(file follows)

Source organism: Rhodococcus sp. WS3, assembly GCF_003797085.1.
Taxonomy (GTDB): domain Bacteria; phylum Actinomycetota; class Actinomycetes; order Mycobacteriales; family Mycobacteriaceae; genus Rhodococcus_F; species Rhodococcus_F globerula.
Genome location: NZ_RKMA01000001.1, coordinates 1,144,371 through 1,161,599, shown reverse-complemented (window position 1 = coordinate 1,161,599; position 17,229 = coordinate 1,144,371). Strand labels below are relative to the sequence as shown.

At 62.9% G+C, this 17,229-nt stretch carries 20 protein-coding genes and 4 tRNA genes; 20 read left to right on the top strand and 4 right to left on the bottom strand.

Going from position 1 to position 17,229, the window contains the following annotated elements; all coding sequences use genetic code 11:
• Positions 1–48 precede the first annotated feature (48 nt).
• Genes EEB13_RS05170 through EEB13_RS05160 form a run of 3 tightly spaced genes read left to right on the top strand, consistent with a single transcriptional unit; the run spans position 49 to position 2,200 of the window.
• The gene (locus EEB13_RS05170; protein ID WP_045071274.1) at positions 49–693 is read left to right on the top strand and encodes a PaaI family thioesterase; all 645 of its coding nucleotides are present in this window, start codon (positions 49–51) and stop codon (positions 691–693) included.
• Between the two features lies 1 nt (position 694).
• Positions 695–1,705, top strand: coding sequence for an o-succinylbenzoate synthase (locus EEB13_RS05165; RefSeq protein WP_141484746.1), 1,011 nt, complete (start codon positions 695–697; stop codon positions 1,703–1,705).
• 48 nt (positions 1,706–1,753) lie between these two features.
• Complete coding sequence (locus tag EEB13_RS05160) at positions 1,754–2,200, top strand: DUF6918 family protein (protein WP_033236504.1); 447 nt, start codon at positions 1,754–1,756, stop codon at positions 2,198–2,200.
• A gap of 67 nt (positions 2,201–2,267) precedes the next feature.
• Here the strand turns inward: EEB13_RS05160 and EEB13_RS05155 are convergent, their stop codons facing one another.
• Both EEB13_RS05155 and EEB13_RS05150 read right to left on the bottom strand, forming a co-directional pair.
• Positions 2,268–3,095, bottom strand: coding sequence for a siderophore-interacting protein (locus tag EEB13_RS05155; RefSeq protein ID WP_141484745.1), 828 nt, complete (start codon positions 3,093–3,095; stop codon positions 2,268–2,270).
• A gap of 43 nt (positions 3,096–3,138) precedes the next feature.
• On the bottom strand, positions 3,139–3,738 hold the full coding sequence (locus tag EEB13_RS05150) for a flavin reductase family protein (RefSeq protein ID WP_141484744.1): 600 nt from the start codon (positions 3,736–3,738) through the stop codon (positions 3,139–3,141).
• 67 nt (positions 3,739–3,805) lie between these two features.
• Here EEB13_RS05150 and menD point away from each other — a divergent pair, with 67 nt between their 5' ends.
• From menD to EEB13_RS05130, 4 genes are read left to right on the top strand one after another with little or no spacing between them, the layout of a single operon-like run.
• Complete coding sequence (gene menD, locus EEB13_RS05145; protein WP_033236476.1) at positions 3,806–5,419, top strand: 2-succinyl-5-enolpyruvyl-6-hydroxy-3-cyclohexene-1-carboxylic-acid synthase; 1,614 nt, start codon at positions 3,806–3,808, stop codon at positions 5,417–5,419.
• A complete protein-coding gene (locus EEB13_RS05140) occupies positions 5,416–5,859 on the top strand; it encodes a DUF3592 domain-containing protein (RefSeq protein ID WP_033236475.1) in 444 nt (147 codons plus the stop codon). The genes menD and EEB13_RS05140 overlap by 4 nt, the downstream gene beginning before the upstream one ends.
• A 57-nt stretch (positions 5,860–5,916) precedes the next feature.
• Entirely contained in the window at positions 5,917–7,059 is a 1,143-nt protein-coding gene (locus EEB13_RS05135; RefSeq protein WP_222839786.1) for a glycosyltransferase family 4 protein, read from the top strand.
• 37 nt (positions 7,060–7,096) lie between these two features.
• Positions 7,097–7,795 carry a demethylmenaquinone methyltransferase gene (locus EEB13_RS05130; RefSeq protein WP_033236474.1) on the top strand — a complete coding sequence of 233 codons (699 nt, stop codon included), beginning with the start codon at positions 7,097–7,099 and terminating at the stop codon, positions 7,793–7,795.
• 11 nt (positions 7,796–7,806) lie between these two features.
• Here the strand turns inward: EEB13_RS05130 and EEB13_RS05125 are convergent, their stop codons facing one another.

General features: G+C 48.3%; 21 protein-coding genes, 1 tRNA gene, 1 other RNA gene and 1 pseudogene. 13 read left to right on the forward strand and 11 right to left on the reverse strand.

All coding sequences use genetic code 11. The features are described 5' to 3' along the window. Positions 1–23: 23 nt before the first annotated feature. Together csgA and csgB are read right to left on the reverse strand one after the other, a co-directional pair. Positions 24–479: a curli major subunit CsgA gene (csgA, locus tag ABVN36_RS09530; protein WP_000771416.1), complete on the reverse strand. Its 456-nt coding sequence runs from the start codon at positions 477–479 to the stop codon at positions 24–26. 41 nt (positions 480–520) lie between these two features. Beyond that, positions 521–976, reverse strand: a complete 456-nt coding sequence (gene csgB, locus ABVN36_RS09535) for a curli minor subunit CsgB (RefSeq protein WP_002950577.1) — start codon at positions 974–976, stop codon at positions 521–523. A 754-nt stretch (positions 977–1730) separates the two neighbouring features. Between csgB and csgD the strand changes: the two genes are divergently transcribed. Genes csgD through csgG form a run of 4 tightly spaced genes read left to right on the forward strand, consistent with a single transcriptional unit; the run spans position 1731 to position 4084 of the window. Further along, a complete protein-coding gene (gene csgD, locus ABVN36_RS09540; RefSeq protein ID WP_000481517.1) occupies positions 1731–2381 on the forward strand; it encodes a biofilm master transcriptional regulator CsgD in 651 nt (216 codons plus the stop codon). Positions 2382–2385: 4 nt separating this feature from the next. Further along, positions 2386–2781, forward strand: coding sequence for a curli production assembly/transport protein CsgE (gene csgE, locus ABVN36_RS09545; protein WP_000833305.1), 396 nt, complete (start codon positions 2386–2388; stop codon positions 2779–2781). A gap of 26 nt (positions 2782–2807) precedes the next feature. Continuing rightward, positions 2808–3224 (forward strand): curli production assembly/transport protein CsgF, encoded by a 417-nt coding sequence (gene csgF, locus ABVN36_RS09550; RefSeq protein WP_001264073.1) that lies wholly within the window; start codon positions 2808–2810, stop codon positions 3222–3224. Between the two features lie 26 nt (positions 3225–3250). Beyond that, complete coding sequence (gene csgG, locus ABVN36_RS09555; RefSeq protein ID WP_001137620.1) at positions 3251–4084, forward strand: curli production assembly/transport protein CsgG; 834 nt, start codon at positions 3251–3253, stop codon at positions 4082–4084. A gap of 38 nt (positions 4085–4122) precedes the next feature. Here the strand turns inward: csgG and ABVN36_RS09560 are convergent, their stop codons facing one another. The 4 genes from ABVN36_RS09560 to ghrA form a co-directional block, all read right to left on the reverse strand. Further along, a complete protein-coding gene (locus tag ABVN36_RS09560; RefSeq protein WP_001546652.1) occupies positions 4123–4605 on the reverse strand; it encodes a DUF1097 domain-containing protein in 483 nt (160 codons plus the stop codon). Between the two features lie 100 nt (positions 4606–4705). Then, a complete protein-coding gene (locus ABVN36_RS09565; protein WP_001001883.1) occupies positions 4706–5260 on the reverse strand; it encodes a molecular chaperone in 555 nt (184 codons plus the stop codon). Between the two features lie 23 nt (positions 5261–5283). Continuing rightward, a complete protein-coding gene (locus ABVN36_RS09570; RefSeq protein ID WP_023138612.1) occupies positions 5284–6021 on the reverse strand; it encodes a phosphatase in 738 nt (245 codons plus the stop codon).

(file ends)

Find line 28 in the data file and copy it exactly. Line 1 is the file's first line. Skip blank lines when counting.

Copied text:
• 11 nt (positions 7,796–7,806) lie between these two features.